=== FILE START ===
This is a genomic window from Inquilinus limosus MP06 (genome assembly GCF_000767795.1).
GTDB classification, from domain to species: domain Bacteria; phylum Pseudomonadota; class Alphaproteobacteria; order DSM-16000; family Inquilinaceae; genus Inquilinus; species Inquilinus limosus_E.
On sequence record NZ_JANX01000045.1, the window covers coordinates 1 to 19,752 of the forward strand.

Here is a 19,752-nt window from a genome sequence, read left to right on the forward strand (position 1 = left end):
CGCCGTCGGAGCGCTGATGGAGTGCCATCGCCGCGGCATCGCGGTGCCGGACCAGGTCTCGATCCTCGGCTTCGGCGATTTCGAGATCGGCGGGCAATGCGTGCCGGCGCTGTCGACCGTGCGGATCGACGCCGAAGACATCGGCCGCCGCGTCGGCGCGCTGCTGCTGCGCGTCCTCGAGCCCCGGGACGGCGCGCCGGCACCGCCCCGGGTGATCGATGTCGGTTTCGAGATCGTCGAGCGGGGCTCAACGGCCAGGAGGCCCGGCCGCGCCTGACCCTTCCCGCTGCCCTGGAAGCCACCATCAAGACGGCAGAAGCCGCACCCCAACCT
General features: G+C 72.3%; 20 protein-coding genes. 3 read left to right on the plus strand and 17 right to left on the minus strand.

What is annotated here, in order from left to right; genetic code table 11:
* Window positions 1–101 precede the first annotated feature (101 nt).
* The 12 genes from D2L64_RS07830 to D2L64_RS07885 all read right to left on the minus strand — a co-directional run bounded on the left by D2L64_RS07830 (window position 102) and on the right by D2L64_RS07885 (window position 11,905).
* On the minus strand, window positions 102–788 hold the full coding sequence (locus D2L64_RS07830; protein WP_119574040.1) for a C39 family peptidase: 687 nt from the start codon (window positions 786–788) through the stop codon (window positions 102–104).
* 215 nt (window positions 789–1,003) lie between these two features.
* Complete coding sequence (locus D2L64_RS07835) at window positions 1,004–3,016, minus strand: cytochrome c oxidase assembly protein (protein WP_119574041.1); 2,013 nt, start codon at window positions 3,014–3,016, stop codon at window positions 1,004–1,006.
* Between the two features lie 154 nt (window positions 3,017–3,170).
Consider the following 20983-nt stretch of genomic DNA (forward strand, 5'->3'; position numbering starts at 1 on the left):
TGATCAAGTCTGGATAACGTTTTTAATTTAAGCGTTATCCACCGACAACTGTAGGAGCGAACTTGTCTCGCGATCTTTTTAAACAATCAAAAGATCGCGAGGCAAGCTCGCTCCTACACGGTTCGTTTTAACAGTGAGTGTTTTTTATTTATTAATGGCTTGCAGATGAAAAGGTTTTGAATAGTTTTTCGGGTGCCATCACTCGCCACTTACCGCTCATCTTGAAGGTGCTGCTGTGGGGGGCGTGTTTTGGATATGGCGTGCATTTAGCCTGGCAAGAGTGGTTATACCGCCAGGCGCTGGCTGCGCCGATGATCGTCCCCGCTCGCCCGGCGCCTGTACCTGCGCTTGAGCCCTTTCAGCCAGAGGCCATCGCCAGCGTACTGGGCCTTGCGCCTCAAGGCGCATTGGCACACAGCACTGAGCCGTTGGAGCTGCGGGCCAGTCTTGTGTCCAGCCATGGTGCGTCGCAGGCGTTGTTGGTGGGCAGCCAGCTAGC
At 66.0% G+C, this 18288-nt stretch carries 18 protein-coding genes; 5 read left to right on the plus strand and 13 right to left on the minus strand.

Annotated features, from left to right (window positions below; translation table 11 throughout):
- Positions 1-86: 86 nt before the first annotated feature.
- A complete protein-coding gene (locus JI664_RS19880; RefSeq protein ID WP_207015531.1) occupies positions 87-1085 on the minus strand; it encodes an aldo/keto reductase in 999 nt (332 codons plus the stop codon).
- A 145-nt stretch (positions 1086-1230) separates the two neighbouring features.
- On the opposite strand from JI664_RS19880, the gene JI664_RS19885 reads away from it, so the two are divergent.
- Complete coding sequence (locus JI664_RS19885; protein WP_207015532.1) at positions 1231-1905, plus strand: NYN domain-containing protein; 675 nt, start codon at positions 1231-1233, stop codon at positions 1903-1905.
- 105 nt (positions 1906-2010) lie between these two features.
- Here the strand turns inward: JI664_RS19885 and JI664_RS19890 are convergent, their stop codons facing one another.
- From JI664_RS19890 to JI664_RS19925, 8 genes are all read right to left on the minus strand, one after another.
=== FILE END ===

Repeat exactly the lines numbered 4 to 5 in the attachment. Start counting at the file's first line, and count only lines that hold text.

Here is a 19,752-nt window from a genome sequence, read left to right on the forward strand (position 1 = left end):
CGCCGTCGGAGCGCTGATGGAGTGCCATCGCCGCGGCATCGCGGTGCCGGACCAGGTCTCGATCCTCGGCTTCGGCGATTTCGAGATCGGCGGGCAATGCGTGCCGGCGCTGTCGACCGTGCGGATCGACGCCGAAGACATCGGCCGCCGCGTCGGCGCGCTGCTGCTGCGCGTCCTCGAGCCCCGGGACGGCGCGCCGGCACCGCCCCGGGTGATCGATGTCGGTTTCGAGATCGTCGAGCGGGGCTCAACGGCCAGGAGGCCCGGCCGCGCCTGACCCTTCCCGCTGCCCTGGAAGCCACCATCAAGACGGCAGAAGCCGCACCCCAACCT